> Letter received from Richard Caniell regarding the Guild Historical series: Classical Reviews- February 2002 MusicWeb(UK)

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Letter received from Richard Caniell regarding the Guild Historical series

February 4, 2002

To: Classical MusicWeb

From: Richard Caniell

Dear Sirs,

I read the site's recent critiques with great interest. One point you donít have quite correct is the spelling of my name. Iíd also like to enlarge on your statement:

"where the master were found to be in poor condition, insertions have been made from other performances, usually but not always with the same cast and conductor."

Ordinarily, we do not make insertions unless they are the same singers. No gap is bridged by bringing in a singer different than the one singer who is featured in the recording. In Nozze, the same cast was used for the brief insertions (from 1944); in Parsifal, four words were put in for Flagstad from Flagstadís commercial recording; in Boris, HMV did not record Pimenís Narrative and no recording existed of Manfrini. In that instance, the act could be seamlessly completed by bringing in a different Pimen (Moscona) all of which you characterized quite fairly. This is, however, only one instance supportive of your language, yet the same preamble was put before Siegfried, which had no insertion whatsoever. Indeed, this phrase may not always, does not, apply to our forthcoming releases of Elektra, Tristan, Salome, Pagliacci, Lohengrin nor to thousands of broadcasts which we archive here.

For us, if we have a singer in the broadcast, only lines sung by that singer, drawn from a different broadcast, would be used to bridge a gap or repair a damaged disc. With Manfrini, no recording of him exists. However, if HMV had recorded him in Act I (Monastery Scene), I could not and would not have substituted Moscona to complete Act IV. The gap would have remained.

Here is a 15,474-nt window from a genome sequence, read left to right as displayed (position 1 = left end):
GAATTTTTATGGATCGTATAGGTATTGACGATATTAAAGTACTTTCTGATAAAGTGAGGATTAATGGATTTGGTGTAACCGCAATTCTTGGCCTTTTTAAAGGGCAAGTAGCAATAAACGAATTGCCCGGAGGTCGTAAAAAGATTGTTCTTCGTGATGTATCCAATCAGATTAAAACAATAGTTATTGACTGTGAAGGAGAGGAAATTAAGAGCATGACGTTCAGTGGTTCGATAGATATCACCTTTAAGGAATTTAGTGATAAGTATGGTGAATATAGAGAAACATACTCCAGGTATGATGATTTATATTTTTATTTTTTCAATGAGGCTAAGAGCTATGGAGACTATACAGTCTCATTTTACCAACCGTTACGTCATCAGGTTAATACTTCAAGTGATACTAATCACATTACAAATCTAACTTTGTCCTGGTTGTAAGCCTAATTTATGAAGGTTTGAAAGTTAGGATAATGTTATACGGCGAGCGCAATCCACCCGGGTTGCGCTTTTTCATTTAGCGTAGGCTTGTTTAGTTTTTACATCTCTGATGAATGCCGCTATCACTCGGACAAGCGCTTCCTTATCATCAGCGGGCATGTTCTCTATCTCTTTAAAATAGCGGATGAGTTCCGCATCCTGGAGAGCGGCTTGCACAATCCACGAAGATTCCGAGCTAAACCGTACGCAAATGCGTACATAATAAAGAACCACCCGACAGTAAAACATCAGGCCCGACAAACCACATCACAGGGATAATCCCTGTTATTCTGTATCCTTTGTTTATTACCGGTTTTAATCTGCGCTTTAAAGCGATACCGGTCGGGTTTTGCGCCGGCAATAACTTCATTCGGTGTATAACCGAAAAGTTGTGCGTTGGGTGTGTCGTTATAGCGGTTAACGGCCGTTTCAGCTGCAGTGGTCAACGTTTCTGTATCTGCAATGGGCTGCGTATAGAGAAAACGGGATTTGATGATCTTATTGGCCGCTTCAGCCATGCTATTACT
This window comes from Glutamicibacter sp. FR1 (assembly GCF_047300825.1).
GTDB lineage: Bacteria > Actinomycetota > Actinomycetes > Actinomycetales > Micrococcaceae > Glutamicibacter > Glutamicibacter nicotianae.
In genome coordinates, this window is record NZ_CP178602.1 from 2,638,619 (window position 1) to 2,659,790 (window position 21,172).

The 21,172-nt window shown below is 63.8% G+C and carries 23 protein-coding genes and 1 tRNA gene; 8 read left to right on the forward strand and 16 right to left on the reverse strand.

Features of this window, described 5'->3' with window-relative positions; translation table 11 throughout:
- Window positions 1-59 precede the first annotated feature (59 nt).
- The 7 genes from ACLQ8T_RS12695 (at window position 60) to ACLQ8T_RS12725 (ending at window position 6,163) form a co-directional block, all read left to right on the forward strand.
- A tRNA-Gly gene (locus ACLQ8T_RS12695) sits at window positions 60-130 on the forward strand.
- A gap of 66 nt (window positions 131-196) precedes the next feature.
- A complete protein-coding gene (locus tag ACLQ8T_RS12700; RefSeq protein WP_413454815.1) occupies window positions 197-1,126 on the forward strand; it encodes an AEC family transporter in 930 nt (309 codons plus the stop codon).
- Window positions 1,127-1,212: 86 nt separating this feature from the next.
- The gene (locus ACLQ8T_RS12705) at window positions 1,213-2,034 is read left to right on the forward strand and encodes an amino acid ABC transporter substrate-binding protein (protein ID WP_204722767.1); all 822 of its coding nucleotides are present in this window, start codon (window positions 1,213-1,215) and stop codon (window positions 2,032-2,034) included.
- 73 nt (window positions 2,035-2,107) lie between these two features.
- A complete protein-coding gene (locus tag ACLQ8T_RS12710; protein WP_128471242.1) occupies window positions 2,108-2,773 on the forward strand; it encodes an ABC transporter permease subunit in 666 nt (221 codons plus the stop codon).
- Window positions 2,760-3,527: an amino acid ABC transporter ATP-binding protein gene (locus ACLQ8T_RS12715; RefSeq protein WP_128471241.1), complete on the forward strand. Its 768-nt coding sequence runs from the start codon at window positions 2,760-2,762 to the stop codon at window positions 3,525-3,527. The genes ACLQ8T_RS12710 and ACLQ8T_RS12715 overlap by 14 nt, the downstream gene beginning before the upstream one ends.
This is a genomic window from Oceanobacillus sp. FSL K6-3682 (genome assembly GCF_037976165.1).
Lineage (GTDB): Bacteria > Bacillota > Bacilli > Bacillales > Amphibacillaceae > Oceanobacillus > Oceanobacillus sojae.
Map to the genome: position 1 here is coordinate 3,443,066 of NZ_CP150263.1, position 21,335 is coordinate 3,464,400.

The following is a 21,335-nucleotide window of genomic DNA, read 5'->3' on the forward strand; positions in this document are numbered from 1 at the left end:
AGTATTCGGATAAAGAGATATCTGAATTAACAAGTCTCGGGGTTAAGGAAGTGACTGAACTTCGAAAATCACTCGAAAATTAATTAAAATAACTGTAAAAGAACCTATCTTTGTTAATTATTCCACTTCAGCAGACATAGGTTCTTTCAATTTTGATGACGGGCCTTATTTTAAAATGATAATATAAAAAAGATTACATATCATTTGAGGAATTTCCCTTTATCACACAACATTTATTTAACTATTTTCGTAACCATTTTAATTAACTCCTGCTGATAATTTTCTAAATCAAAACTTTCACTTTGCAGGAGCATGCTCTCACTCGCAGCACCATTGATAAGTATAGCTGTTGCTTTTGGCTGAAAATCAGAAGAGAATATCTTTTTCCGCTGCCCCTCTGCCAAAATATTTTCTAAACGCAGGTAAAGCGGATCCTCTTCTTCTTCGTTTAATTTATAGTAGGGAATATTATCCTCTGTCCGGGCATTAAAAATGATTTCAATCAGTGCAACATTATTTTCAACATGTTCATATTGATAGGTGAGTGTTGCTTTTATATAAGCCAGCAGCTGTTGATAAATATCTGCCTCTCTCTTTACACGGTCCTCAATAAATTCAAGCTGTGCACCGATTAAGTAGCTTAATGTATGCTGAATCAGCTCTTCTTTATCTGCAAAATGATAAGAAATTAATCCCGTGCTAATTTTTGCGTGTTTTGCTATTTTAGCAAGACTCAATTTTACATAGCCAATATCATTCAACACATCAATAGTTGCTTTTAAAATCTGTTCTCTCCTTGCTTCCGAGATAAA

This has not been the case with commercial recordings. Substitutions, replacements go on in recordings but no information is given to Grandi public. For instance, an anonymous soprano sang the final notes for Maguerita Grandi in the MacBeth Sleepwalking Scene conducted by Beecham issued by HMV/EMI. We learned years later that Schwarzkopf did the same for Flagstad in the Furtwängler Tristan. RCA and the Met put out the 1941 Tristan broadcast in their Historic Series but many portions came from 1940. We did the same kind of thing with Nozze, the difference is that we said so in the booklet. In the final part of the 1937 Covent Garden Tristan (Beecham), Kurvenal and Brangäne are sung by different singers. In the finale to Act II of the 78 rpm set of Die Walküre, Ella Flesch and Alfred Jerger replace Marta Fuchs and Hans Hotter, in a set that offers three conductors.

In every instance cited (and there are many more I could list) there was a substantial reason to do what was done. And while our policy is to set forth the facts in our accompanying booklet, in some of the instances cited, the interpolations (Grandi, Flagstad) were kept secret because that was the only way to induce the singer to make the recording when she felt she didnít have the climactic notes. How can we argue with that? We lose a few moments of fidelity to the voice in order to have the much larger essayal.